So why would Mercedes create the GLK, when it already offers a full-size SUV AND a smaller alternative? Why would Mercedes market the GLK as a vehicle containing the same technological excellence as its bigger brothers, only in a smaller (read: cheaper) package? The Bama-built German “cute ute” represents a failure to communicate luxury brand values—and price points—within Mercedes’ corporate culture. It’s the same hubris that led to the Audi A3, BMW 1-Series, Cadillac CTS (sorry guys), Lexus IS250 and Mercedes C-Class. Short term greed over careful, long-term brand husbandry.

I know TTAC’s Best and Brightest have hashed this out many times. Many of you don’t see a price point as a brand barrier. But it’s petard hoisting time folks, and you’re about to see the brands reap what I said they’d sowed. In this suddenly, violently downsized, flash-aversive sales environment, brand-extended luxury automotive marques must either redefine “luxury” (as reliability, longevity, etc.), move back up-market (a slow, painful process) or die. And the longer the downturn lasts, the greater the chances that one or more of these brands will never recover.

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2 of 109 comments
  • Robert Farago Robert Farago on Mar 23, 2009

    Guys, illuminate (illuminati?) me: what does this have to do with luxury cars?

  • U mad scientist U mad scientist on Mar 24, 2009

    I think it'll end up postulating that "the Jews" will soon be the only ones with money to buy cars, which disagrees with the premise in the article that the inexpensive models are a mistake. I kid.

  • Inside Looking Out The next 4Runner will be BEV.
  • The Oracle This is a proper Italian red sauce turd.
  • Carson D This isn't a notice of a wait time for 4Runner fans. This is a deadline for the opportunity to buy one new before they're gone. Whatever comes next, there is no possible way that it will be as good at doing 4Runner things as what is available today.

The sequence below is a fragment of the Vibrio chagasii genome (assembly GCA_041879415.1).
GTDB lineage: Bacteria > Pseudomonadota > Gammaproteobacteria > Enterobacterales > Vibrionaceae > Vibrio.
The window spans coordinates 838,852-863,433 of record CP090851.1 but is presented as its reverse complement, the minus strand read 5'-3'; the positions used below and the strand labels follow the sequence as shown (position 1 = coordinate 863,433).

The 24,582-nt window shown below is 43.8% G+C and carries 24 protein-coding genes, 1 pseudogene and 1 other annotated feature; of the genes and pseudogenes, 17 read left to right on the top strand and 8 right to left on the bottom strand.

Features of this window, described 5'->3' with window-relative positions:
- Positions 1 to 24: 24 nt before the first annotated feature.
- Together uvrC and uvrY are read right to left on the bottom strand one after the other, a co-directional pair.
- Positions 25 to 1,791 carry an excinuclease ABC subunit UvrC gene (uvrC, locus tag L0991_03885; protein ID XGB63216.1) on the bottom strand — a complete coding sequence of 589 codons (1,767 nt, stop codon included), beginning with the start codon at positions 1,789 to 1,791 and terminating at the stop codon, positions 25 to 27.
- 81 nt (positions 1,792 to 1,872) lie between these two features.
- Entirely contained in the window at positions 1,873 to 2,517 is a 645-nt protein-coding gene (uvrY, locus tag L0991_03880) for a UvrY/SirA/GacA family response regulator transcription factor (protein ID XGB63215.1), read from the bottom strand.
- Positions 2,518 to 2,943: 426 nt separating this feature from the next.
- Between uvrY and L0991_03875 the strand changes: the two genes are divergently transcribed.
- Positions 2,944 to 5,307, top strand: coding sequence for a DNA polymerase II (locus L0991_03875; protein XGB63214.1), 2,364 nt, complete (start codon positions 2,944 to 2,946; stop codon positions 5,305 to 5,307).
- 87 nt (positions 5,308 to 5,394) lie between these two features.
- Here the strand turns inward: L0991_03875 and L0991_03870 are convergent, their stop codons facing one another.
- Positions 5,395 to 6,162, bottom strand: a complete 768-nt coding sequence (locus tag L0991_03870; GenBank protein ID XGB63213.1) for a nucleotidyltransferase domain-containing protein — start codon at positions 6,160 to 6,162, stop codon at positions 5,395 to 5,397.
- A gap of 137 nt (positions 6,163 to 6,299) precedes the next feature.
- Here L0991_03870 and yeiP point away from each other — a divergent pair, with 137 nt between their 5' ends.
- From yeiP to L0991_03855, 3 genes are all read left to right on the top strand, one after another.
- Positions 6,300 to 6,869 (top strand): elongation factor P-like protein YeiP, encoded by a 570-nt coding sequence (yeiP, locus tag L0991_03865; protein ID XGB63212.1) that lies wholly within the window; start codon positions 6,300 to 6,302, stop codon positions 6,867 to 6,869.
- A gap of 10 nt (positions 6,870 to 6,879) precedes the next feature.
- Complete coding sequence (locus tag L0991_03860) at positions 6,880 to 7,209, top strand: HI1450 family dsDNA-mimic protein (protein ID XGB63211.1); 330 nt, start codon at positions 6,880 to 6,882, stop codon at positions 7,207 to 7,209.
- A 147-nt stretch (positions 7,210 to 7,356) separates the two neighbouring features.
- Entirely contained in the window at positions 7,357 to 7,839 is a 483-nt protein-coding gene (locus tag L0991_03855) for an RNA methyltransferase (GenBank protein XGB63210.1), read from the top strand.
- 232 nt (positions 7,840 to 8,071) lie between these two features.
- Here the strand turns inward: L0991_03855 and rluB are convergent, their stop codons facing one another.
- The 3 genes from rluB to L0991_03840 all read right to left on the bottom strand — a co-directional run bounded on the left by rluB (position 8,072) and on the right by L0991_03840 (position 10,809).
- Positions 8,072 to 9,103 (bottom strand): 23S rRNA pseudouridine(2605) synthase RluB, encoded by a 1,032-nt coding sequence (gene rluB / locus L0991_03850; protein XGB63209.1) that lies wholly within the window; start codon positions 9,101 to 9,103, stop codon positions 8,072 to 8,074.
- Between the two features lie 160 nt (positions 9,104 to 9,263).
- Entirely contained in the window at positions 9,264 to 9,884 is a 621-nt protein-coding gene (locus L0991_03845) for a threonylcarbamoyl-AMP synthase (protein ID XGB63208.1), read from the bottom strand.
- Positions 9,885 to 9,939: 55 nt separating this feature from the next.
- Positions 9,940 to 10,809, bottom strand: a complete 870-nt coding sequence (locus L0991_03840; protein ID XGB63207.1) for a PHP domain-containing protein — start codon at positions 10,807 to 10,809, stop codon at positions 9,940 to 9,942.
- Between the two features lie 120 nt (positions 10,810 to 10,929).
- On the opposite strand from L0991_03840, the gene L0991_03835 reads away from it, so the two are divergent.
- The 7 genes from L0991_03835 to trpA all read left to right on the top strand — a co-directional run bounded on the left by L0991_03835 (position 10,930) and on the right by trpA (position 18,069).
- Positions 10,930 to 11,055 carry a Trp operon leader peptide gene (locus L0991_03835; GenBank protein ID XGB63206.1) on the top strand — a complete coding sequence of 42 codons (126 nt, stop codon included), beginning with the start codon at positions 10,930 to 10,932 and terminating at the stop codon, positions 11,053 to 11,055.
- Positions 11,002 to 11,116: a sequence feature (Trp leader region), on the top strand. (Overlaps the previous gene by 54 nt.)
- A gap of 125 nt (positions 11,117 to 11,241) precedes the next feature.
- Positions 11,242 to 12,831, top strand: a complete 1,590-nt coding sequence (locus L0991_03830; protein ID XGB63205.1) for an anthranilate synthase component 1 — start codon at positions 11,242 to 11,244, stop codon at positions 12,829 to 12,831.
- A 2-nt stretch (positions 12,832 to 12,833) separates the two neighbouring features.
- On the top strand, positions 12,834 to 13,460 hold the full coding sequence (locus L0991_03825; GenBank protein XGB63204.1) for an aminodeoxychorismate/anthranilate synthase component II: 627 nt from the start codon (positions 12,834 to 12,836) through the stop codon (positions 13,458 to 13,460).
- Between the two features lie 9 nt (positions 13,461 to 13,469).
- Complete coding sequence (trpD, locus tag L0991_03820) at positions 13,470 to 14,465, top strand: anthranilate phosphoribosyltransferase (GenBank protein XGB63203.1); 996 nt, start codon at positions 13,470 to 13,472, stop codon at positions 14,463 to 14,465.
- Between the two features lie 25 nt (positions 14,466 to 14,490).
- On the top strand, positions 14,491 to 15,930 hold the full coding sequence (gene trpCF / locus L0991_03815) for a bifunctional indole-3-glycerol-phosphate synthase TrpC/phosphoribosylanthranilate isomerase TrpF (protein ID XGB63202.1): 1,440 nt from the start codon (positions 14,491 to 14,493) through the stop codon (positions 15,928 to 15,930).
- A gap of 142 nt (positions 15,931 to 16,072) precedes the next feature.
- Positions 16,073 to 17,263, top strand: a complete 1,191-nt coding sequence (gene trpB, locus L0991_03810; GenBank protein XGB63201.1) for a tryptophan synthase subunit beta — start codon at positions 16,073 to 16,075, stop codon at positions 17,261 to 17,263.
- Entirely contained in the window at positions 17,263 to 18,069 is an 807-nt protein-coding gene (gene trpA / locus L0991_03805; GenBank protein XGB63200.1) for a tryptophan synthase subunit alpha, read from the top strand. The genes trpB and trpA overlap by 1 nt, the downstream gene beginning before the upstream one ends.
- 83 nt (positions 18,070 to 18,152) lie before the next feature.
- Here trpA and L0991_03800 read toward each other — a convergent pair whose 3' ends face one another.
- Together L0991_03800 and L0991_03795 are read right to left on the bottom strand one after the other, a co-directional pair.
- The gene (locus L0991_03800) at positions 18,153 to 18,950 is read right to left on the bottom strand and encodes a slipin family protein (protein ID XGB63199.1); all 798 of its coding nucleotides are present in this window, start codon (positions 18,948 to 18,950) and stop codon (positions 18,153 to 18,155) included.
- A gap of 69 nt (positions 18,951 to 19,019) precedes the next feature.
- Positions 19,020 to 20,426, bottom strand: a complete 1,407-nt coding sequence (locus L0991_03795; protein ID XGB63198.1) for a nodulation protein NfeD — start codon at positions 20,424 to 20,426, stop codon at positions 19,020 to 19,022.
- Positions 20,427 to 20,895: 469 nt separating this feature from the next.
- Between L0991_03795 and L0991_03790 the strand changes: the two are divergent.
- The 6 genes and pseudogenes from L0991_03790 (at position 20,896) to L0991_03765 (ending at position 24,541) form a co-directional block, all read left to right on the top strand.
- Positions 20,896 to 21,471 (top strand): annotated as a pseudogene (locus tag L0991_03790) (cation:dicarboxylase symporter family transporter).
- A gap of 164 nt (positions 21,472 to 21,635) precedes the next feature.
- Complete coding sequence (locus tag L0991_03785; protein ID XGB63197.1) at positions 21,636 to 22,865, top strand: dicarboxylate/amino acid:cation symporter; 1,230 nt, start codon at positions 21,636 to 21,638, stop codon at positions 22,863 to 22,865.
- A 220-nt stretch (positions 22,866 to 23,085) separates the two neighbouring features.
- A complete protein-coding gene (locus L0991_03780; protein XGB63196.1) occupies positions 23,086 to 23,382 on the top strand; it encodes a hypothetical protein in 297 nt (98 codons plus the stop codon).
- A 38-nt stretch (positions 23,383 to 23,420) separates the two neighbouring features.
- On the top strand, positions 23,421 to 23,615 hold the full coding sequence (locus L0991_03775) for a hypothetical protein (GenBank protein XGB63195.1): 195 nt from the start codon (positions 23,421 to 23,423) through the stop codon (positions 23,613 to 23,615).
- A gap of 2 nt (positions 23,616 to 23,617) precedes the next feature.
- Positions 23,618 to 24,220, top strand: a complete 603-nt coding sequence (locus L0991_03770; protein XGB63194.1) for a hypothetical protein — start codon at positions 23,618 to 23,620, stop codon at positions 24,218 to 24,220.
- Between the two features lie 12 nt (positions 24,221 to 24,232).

• Bkojote There's a lot "just right" with the current 4Runner, and having spent time in more contemporary equivalents for road trips, I completely understand why they sell a ton of these.Here's some topics that aren't super common among 4runner owners - excessive carbon buildup in the engine after 40,000 miles (Audi/VW), bent valves (Bronco) , failed oil coolers (Jeep), cracked engine blocks (Jeep), dead vehicles from OTA updates (Chevy Colorado), being stranded due to opening the door too many times (Defender), malfunctioning engine sensors (Defender, VW), dead batteries due to electrical system malfunctions (Jeep), unusable defoggers (Jeep), waiting for seat heaters to boot up (Subaru), randomly catching fire (Kia/Hyundai), crappy build quality (Ford, Tesla).The interior feels solid and rattle free, and everything feels substantial in the way a Jeep Grand Cherokee or Kia Telluride does not. 14 year run means accessories are plentiful and well sorted. The control inputs from the radio to heated seats to climate control work better than 99% of the cars you can buy new at this point and are dead simple and ergonomically satisfying. Even dynamically (I drove a model with the KDSS system to be fair) it is a surprisingly composed vehicle on mountain roads- it's far more civilized than a Bronco or Wrangler, and hell, it was far more pleasant than the past two peastant-grade Benz crapmobiles I've been in.So I get it- car journalist rags whine about how overly complicated and tech-heavy modern vehicles are while their substance is cost cut, but here's the literal definition of 'don't fix it if it aint broken.' . It's a trusty Ford Econoline in a world of craptastic Ram ProMasters.
  • Frank Sounds like they dont want to debut it at the same time as the new Land Cruiser, which is probably smart. The new 'runner is ready to go I am told, so there's a reason for this delay.